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Standards for the Internal Audit Practice: Are You Following the IIA Standards?

 

Standards for the Internal Audit Practice: Are You Following the IIA Standards?

Internal Auditor Standards

 

Many of us in the accounting profession are familiar with and required to comply with accounting standards developed, issued, and enforced by the American Institute of Certified Public Accountants (AICPA). Did you know the internal audit profession is also governed by standards established by The Institute of Internal Auditors (IIA)? The IIA’s International Standards for the Professional Practice of Internal Auditing (Standards) provide internal auditors with a roadmap for planning and performing the internal audit function for their organization. They also provide the Board of Directors and Audit Committee with a method to evaluate the internal audit function. 

 

The Standards include two categories: Attribute and Performance standards. The Attribute standards relate to the characteristics of the organization and the persons performing the internal audit function. The Performance standards address the nature of internal auditing and the criteria to evaluate the performance of the internal audit function. The Standards and Code of Ethics, both set by the IIA, include the mandatory requirements of the International Professional Practices Framework. All IIA members and Certified Internal Auditors are required to conform to the Standards and Code of Ethics.

 

Is your bank required to comply with the Standards? The Interagency Policy Statement on the Internal Audit Function and its Outsourcing suggests the Board of Directors consider whether their bank’s internal audit activities are completed in accordance with professional standards, such as the Standards. In addition, the Internal and External Audits handbook issued by the OCC does state internal audit activities should be conducted according to existing professional standards and guidance. The handbook refers to the Standards as an example of professional standards and indicates internal auditors should be familiar with these or similar standards.

 

Often a bank’s internal audit charter will define the internal audit standards to be followed, whether that be the IIA Standards or some other standards. Management, the Board of Directors, and the Audit Committee are responsible for ensuring the internal audit function does comply with the Standards, if they have been adopted or are required, even if the internal audit function is outsourced.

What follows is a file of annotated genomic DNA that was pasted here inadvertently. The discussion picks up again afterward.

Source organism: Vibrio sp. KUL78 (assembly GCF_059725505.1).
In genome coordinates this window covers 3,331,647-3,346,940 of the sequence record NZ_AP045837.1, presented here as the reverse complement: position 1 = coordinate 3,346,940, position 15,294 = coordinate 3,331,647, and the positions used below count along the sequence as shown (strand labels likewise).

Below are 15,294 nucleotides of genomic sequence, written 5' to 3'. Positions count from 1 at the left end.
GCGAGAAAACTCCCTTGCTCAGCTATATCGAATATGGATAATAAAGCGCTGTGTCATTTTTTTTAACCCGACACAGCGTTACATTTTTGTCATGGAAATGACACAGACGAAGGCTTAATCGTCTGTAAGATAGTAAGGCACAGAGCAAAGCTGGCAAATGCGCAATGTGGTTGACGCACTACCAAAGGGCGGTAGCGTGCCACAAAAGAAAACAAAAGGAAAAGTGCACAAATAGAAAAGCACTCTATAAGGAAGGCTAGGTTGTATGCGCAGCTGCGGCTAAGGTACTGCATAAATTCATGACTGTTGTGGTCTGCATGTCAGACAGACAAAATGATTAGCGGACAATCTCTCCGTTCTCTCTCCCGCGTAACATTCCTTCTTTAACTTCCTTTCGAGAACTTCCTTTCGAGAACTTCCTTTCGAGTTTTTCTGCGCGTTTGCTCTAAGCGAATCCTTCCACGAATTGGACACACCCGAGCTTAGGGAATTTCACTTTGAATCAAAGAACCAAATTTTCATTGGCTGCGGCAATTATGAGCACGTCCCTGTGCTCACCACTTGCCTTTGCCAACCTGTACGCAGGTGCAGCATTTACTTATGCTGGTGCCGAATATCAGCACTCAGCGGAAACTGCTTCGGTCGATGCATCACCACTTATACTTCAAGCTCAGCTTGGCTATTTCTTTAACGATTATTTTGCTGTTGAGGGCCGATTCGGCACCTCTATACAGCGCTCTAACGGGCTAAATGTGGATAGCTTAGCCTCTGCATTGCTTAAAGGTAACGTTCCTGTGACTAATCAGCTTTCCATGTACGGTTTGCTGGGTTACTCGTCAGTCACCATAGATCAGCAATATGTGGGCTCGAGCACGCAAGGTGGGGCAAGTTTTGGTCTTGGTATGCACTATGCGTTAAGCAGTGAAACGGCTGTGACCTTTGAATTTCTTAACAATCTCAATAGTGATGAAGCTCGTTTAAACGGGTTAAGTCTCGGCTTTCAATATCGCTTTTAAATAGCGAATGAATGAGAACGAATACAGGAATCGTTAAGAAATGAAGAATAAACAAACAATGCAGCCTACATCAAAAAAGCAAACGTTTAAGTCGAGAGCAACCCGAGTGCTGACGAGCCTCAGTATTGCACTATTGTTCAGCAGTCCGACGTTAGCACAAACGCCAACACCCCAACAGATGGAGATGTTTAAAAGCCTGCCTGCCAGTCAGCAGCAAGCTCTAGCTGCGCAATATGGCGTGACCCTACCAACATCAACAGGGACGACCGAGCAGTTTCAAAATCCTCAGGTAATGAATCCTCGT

Compliance With the Standards

 

So why should you comply with the Standards? Just as the accounting standards provide CPAs with the requirements to comply with accounting rules and professional conduct, the IIA Standards provide internal auditors with the tools and expectations for conducting internal audits. Compliance with the Standards ensures that you internal audit function is effective, the quality of the function is consistent, and the internal audit function is providing value to your bank. When the Standards are not followed, risks may not be identified and therefore controls may not be put in place and tested. The internal audit function provides assurance to your Board of Directors, Audit Committee, and other stakeholders that risks are controlled and the controls are operating as intended. Complying with the Standards could lessen the risk of audit failure or using audit resources inefficiently. Overall the Standards provide the profession with credibility.

 

Changes to the Standards

 

Did you know the Standards changed in 2017? The International Internal Audit Standards Board (IIASB) issued revised Standards effective January 1, 2017. The changes included two new standards relating to the Chief Audit Executive’s (CAE’s) role, alignment of the Standards to the Core Principles, and updates to existing standards relating to communications and reporting on the quality assurance and improvement program.

 

The new standards relating to the CAE include the following:

 

  • On occasion, internal auditors and CAEs receive a request to assist with a project outside of internal auditing. Standard 1112 states, “Where the chief audit executive has or is expected to have roles and/or responsibilities that fall outside of internal auditing, safeguards must be in place to limit impairments to independence or objectivity.” The CAE is required to understand the Code of Ethics and independence and objectivity concepts. The CAE may be requested to perform responsibilities relating to risk management, development of policies and procedures, or assistance with implementing compliance procedures. When these requests occur, the CAE should discuss the role and any independence or objectivity issues with senior management and the Board. The IIA Standards regarding independence and objectivity should be considered and any risks which could impair independence should be discussed, along with any safeguards that could be implemented to mitigate the risks.